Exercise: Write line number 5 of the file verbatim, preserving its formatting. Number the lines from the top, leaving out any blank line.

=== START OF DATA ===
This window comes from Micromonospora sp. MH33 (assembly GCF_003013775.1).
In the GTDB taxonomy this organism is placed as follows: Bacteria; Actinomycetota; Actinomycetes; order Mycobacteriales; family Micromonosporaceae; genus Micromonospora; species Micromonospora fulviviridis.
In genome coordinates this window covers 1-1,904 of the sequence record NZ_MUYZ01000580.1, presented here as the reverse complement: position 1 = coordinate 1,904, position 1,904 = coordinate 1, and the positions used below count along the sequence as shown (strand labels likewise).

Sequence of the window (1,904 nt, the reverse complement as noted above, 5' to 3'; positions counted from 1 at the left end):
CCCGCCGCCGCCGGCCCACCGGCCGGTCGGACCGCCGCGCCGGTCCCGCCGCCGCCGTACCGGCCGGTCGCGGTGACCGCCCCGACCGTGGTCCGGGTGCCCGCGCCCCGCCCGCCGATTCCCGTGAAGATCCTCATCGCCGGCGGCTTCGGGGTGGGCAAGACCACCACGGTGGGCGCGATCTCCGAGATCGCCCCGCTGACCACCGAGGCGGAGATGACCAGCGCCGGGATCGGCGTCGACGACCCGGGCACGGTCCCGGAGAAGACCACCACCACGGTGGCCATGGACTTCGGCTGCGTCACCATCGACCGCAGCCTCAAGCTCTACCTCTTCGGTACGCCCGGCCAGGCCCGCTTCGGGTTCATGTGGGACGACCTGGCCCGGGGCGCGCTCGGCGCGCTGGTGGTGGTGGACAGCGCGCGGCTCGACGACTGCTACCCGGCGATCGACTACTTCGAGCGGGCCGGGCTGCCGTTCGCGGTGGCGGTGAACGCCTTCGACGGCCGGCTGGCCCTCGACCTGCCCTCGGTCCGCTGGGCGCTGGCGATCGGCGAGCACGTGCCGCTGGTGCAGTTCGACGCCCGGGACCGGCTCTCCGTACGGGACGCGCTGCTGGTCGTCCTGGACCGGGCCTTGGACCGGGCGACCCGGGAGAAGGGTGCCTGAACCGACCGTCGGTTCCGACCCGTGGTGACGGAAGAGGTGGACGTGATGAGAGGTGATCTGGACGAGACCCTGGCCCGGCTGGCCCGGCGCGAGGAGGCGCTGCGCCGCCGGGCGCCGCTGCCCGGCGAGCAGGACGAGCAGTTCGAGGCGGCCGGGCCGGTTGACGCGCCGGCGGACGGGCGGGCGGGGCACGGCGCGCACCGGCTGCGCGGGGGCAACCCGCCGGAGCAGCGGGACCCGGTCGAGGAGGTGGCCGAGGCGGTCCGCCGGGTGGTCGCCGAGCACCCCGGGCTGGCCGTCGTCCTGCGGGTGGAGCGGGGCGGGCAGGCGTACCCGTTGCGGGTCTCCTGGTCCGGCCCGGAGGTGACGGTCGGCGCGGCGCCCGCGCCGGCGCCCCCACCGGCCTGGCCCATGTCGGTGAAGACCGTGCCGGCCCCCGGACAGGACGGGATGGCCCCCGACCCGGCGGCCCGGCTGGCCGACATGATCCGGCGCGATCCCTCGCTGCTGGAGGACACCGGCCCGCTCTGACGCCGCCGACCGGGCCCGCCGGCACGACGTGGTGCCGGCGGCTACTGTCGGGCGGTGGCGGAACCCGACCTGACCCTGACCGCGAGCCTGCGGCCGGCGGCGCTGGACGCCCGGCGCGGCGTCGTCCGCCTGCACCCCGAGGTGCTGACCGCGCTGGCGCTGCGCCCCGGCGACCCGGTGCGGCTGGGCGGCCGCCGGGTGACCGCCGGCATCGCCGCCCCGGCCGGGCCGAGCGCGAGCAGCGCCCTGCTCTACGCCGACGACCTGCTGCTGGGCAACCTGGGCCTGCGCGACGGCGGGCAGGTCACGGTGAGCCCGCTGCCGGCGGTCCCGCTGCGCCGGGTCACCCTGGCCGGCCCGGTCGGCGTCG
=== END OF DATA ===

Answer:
CCCGCCGCCGCCGGCCCACCGGCCGGTCGGACCGCCGCGCCGGTCCCGCCGCCGCCGTACCGGCCGGTCGCGGTGACCGCCCCGACCGTGGTCCGGGTGCCCGCGCCCCGCCCGCCGATTCCCGTGAAGATCCTCATCGCCGGCGGCTTCGGGGTGGGCAAGACCACCACGGTGGGCGCGATCTCCGAGATCGCCCCGCTGACCACCGAGGCGGAGATGACCAGCGCCGGGATCGGCGTCGACGACCCGGGCACGGTCCCGGAGAAGACCACCACCACGGTGGCCATGGACTTCGGCTGCGTCACCATCGACCGCAGCCTCAAGCTCTACCTCTTCGGTACGCCCGGCCAGGCCCGCTTCGGGTTCATGTGGGACGACCTGGCCCGGGGCGCGCTCGGCGCGCTGGTGGTGGTGGACAGCGCGCGGCTCGACGACTGCTACCCGGCGATCGACTACTTCGAGCGGGCCGGGCTGCCGTTCGCGGTGGCGGTGAACGCCTTCGACGGCCGGCTGGCCCTCGACCTGCCCTCGGTCCGCTGGGCGCTGGCGATCGGCGAGCACGTGCCGCTGGTGCAGTTCGACGCCCGGGACCGGCTCTCCGTACGGGACGCGCTGCTGGTCGTCCTGGACCGGGCCTTGGACCGGGCGACCCGGGAGAAGGGTGCCTGAACCGACCGTCGGTTCCGACCCGTGGTGACGGAAGAGGTGGACGTGATGAGAGGTGATCTGGACGAGACCCTGGCCCGGCTGGCCCGGCGCGAGGAGGCGCTGCGCCGCCGGGCGCCGCTGCCCGGCGAGCAGGACGAGCAGTTCGAGGCGGCCGGGCCGGTTGACGCGCCGGCGGACGGGCGGGCGGGGCACGGCGCGCACCGGCTGCGCGGGGGCAACCCGCCGGAGCAGCGGGACCCGGTCGAGGAGGTGGCCGAGGCGGTCCGCCGGGTGGTCGCCGAGCACCCCGGGCTGGCCGTCGTCCTGCGGGTGGAGCGGGGCGGGCAGGCGTACCCGTTGCGGGTCTCCTGGTCCGGCCCGGAGGTGACGGTCGGCGCGGCGCCCGCGCCGGCGCCCCCACCGGCCTGGCCCATGTCGGTGAAGACCGTGCCGGCCCCCGGACAGGACGGGATGGCCCCCGACCCGGCGGCCCGGCTGGCCGACATGATCCGGCGCGATCCCTCGCTGCTGGAGGACACCGGCCCGCTCTGACGCCGCCGACCGGGCCCGCCGGCACGACGTGGTGCCGGCGGCTACTGTCGGGCGGTGGCGGAACCCGACCTGACCCTGACCGCGAGCCTGCGGCCGGCGGCGCTGGACGCCCGGCGCGGCGTCGTCCGCCTGCACCCCGAGGTGCTGACCGCGCTGGCGCTGCGCCCCGGCGACCCGGTGCGGCTGGGCGGCCGCCGGGTGACCGCCGGCATCGCCGCCCCGGCCGGGCCGAGCGCGAGCAGCGCCCTGCTCTACGCCGACGACCTGCTGCTGGGCAACCTGGGCCTGCGCGACGGCGGGCAGGTCACGGTGAGCCCGCTGCCGGCGGTCCCGCTGCGCCGGGTCACCCTGGCCGGCCCGGTCGGCGTCG